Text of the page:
Check out this cool, free software for autism from Google!
Congratulations to SafeMinds President Theresa Wrangham on Project Spectrum. In honor of National Autism Awareness Month, Google is recognizing Project Spectrum on the Google home page. Click HERE for your FREE DOWNLOAD!
By Theresa Wrangham
Four and half years ago my best friend Sue Thomas and I gave an Autism 101 presentation to a local software company who had called our ASA chapter to ask why children with autism liked their software program - SketchUp. After looking at SketchUp, it was clear that this 3D modeling software used by architects, engineers, game developers and other design professionals played to the visual and spatial strengths of people on the spectrum. These humble beginnings led to so much more for children with autism. Following our presentation, we were amazed to learn that employees wanted to donate their time to work with our chapter to understand the needs of our children and they ultimately created "Project Spectrum" (HERE).
Along the way, this company was acquired by Google, which supported the continued efforts to introduce SketchUp to children with autism.
Today Project Spectrum is an ongoing initiative at Google working to provide people on the autism spectrum with software and guidance that may help them to express an idea or even develop a life skill, and the Boulder, Colorado chapter of the Autism Society of America continues to act as a resource for Project Spectrum. It was especially inspiring to our chapter that when the program was officially launched in 2007 and teachers from across the globe sent comments about how excited they were by the potential of this free educational tool.
How has this program improved the lives of our children – that is hard to gauge and I can only speak from personal experience. My daughter Rachel uses SketchUp at home to relax and as a way to relate to and engage with her sister, a budding architect. Recently her skills were recognized when she accepted a paid internship with Cornell University in which she used SketchUp to help a team design a video game to be used for autism-related research. For Rachel, SketchUp has given her career direction and this year she will receive her two-year certification in Multi-Media that will transfer as college credit for an Associate Degree in Multi-Media when she graduates from high school next month. As a result of this direction, Rachel has also been exposed to other graphics programs, has developed a portfolio that receives high praise and has placed in graphic design competitions.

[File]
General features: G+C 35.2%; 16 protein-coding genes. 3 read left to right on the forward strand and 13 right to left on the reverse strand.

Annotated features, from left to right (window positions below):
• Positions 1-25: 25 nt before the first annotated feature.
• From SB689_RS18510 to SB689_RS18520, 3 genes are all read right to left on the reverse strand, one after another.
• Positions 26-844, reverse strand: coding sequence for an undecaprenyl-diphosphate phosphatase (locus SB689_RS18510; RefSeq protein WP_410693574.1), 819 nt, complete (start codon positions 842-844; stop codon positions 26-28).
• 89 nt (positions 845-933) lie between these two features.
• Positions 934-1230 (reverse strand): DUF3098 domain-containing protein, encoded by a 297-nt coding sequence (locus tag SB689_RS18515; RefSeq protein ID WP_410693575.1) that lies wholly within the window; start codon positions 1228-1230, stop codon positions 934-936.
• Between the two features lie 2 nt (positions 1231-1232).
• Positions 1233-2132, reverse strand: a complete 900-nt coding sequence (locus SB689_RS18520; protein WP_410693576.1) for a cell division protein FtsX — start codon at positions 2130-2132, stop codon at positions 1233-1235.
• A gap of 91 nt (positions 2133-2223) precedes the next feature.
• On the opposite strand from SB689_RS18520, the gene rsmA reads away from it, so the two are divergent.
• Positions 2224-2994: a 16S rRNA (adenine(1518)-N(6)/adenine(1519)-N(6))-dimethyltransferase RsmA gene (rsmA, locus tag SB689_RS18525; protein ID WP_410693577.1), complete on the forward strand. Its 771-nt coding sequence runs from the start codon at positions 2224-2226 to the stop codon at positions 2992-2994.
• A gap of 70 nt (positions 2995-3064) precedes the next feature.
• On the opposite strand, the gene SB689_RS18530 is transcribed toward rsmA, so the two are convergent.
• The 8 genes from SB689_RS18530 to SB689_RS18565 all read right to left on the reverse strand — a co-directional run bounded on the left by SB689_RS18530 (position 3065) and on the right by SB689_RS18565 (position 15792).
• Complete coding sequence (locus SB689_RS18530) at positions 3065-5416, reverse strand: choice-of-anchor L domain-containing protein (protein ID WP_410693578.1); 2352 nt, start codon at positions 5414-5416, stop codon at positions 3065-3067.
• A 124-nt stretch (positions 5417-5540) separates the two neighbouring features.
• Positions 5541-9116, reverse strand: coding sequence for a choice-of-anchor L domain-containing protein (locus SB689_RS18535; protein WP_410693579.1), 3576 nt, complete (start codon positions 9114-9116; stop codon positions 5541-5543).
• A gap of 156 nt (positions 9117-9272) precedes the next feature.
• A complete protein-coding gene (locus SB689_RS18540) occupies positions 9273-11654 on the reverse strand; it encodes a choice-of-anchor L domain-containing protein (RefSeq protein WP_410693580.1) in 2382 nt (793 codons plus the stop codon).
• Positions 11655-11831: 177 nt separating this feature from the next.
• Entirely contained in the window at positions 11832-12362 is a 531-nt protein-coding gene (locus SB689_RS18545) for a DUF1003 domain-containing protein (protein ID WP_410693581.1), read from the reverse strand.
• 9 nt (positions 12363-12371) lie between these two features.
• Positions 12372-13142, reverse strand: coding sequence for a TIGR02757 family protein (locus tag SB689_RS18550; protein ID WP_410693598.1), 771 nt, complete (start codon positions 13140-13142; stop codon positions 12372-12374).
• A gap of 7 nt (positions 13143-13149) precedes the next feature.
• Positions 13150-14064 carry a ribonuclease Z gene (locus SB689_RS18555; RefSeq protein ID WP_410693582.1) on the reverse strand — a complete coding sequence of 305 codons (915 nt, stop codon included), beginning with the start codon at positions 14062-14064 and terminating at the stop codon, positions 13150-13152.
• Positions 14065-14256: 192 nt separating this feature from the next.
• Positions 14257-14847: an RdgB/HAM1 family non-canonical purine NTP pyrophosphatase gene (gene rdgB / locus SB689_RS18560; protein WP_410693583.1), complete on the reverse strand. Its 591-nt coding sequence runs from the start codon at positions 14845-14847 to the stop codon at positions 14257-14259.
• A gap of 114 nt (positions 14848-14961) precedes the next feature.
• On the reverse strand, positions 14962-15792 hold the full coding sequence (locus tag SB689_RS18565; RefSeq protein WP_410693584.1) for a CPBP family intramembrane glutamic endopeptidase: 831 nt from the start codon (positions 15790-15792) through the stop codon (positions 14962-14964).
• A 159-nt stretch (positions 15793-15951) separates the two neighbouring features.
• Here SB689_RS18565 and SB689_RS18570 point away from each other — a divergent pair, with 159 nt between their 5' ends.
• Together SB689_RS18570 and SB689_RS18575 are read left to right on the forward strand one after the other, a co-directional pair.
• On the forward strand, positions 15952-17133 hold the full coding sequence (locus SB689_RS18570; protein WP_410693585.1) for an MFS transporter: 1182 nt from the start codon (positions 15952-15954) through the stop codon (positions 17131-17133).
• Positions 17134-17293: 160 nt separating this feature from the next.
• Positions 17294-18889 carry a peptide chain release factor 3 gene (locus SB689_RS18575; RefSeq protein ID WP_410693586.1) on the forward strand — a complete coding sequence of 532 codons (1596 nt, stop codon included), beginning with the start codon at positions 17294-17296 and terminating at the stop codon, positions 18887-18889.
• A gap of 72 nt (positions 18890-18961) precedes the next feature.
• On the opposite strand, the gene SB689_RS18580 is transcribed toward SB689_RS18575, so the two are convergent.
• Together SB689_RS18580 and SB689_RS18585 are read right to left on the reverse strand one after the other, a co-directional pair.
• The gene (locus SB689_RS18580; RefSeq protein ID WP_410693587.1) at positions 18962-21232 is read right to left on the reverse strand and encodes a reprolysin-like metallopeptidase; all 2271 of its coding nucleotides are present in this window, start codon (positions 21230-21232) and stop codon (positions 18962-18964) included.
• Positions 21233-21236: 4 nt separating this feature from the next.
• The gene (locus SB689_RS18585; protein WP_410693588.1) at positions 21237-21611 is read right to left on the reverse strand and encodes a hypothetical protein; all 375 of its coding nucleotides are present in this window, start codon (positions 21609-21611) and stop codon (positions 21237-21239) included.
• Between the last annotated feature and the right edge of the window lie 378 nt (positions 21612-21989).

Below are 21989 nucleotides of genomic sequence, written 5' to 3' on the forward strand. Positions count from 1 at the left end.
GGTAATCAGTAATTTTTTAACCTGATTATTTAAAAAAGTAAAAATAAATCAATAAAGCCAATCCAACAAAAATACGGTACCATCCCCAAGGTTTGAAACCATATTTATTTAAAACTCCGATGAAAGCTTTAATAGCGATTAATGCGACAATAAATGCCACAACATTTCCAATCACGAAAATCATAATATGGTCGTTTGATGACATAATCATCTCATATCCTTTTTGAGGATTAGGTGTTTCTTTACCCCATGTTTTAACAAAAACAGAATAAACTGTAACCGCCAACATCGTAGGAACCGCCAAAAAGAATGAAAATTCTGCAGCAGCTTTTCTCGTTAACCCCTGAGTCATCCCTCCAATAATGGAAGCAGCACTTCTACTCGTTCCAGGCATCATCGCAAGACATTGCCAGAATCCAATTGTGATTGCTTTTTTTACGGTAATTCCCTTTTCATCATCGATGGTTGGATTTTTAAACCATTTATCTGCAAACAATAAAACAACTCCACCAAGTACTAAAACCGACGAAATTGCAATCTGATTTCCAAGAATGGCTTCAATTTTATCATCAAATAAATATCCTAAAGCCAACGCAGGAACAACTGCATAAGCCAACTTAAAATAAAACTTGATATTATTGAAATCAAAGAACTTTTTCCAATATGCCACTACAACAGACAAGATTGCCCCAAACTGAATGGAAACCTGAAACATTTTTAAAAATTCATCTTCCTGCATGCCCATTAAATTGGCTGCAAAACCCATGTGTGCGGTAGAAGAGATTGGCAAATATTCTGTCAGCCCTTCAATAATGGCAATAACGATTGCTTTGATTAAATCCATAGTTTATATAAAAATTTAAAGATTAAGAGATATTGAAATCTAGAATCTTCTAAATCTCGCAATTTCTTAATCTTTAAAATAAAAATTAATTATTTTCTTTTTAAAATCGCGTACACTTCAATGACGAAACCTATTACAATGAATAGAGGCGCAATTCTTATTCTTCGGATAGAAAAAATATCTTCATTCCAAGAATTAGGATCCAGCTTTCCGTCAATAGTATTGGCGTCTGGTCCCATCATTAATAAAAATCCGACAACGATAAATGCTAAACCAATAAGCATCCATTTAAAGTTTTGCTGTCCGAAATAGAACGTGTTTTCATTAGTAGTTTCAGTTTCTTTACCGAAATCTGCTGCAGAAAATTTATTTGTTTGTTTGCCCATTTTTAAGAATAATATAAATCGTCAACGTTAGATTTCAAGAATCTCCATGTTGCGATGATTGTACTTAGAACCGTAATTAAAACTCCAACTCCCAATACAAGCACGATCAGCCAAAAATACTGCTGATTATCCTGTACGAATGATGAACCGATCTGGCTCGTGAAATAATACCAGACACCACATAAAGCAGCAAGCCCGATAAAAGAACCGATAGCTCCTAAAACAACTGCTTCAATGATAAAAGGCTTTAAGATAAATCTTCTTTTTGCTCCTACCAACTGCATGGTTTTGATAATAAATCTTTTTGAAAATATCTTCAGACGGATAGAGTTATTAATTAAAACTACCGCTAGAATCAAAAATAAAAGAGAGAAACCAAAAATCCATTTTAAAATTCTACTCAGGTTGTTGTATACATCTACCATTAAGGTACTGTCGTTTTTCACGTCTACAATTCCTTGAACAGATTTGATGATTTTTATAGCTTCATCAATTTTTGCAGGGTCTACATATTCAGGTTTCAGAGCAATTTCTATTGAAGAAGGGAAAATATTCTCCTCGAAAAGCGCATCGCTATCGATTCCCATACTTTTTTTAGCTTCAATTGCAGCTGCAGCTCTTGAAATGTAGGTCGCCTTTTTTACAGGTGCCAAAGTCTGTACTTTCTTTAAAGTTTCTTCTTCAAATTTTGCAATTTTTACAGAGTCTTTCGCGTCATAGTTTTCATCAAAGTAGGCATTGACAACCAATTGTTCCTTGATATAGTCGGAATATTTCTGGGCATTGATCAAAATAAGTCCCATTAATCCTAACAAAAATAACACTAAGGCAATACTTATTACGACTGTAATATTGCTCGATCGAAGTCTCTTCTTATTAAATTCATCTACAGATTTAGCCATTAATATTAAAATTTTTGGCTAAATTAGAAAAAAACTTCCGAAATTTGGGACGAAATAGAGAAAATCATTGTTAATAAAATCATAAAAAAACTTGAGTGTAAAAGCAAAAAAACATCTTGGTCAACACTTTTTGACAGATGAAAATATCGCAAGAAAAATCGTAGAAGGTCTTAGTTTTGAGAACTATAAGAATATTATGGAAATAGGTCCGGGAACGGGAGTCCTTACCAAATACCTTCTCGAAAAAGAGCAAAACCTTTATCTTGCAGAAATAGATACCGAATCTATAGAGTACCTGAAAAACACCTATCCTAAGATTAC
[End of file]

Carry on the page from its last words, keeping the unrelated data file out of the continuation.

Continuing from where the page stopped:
In honor of National Autism Awareness Month, Google is recognizing Project Spectrum on the Google home page (HERE). With so many programs that could be chosen, I believe that this is an honor bestowed to few Google programs. I hope that many will join me in thanking Google for their efforts, as Project Spectrum is not a program that makes Google, or its employees any money, and is solely a philanthropic effort (HERE) for the benefit of our children.
Theresa Wrangham is the mother of Rachel, a teenager who is diagnosed with PDD/NOS, and Deanna. She lives in Colorado with her husband, Scott. She brings to the fore an experienced parent's perspective on raising a healthy child affected by ASD and the benefits of advocacy outside family needs. Theresa was appointed to the Board of SafeMinds in 2007 and currently serves as president. She served as a past Board Member with the Autism Society of Colorado and co-founded the Autism Society of Boulder County (ASBC), serving five terms as president. She is currently the immediate past president. Theresa is also the Director of Educational Development and Conference Liaison for the US Autism & Asperger Association.